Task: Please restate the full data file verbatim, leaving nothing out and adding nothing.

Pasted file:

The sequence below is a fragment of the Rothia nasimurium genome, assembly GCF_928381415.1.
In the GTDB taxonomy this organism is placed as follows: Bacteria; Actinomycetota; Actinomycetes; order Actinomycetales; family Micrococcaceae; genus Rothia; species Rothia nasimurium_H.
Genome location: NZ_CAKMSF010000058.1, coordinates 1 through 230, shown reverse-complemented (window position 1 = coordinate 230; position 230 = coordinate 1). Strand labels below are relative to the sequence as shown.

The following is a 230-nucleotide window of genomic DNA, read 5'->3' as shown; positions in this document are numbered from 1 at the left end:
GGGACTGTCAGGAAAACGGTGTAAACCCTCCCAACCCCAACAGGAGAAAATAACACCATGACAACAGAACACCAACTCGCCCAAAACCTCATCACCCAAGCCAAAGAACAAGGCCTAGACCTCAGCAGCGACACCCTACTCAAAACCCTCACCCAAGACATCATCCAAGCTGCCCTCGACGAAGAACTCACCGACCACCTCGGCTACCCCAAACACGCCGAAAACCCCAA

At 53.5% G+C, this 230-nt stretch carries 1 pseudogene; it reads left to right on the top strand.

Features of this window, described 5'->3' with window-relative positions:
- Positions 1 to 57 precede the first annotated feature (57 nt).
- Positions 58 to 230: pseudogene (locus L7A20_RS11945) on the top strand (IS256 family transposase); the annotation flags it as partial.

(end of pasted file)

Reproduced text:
The sequence below is a fragment of the Rothia nasimurium genome, assembly GCF_928381415.1.
In the GTDB taxonomy this organism is placed as follows: Bacteria; Actinomycetota; Actinomycetes; order Actinomycetales; family Micrococcaceae; genus Rothia; species Rothia nasimurium_H.
Genome location: NZ_CAKMSF010000058.1, coordinates 1 through 230, shown reverse-complemented (window position 1 = coordinate 230; position 230 = coordinate 1). Strand labels below are relative to the sequence as shown.

The following is a 230-nucleotide window of genomic DNA, read 5'->3' as shown; positions in this document are numbered from 1 at the left end:
GGGACTGTCAGGAAAACGGTGTAAACCCTCCCAACCCCAACAGGAGAAAATAACACCATGACAACAGAACACCAACTCGCCCAAAACCTCATCACCCAAGCCAAAGAACAAGGCCTAGACCTCAGCAGCGACACCCTACTCAAAACCCTCACCCAAGACATCATCCAAGCTGCCCTCGACGAAGAACTCACCGACCACCTCGGCTACCCCAAACACGCCGAAAACCCCAA

At 53.5% G+C, this 230-nt stretch carries 1 pseudogene; it reads left to right on the top strand.

Features of this window, described 5'->3' with window-relative positions:
- Positions 1 to 57 precede the first annotated feature (57 nt).
- Positions 58 to 230: pseudogene (locus L7A20_RS11945) on the top strand (IS256 family transposase); the annotation flags it as partial.